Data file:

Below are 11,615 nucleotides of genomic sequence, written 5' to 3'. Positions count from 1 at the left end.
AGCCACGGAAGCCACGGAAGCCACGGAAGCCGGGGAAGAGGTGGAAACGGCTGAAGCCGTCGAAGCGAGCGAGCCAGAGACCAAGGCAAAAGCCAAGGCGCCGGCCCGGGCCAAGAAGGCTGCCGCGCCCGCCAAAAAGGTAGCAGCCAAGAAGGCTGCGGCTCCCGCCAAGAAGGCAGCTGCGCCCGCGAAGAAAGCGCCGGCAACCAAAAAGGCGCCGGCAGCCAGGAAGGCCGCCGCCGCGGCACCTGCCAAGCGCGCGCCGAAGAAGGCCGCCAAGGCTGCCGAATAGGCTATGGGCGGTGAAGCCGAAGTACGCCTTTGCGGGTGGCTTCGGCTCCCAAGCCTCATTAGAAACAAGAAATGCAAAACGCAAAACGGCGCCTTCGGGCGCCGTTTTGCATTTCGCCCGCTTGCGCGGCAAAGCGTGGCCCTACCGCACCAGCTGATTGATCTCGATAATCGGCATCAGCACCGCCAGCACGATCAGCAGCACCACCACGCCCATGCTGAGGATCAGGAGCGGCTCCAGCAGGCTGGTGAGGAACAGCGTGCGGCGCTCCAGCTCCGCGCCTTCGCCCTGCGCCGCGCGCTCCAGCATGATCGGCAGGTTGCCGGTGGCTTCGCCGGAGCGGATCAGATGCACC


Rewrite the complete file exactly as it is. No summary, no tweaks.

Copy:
Below are 11,615 nucleotides of genomic sequence, written 5' to 3'. Positions count from 1 at the left end.
AGCCACGGAAGCCACGGAAGCCACGGAAGCCGGGGAAGAGGTGGAAACGGCTGAAGCCGTCGAAGCGAGCGAGCCAGAGACCAAGGCAAAAGCCAAGGCGCCGGCCCGGGCCAAGAAGGCTGCCGCGCCCGCCAAAAAGGTAGCAGCCAAGAAGGCTGCGGCTCCCGCCAAGAAGGCAGCTGCGCCCGCGAAGAAAGCGCCGGCAACCAAAAAGGCGCCGGCAGCCAGGAAGGCCGCCGCCGCGGCACCTGCCAAGCGCGCGCCGAAGAAGGCCGCCAAGGCTGCCGAATAGGCTATGGGCGGTGAAGCCGAAGTACGCCTTTGCGGGTGGCTTCGGCTCCCAAGCCTCATTAGAAACAAGAAATGCAAAACGCAAAACGGCGCCTTCGGGCGCCGTTTTGCATTTCGCCCGCTTGCGCGGCAAAGCGTGGCCCTACCGCACCAGCTGATTGATCTCGATAATCGGCATCAGCACCGCCAGCACGATCAGCAGCACCACCACGCCCATGCTGAGGATCAGGAGCGGCTCCAGCAGGCTGGTGAGGAACAGCGTGCGGCGCTCCAGCTCCGCGCCTTCGCCCTGCGCCGCGCGCTCCAGCATGATCGGCAGGTTGCCGGTGGCTTCGCCGGAGCGGATCAGATGCACC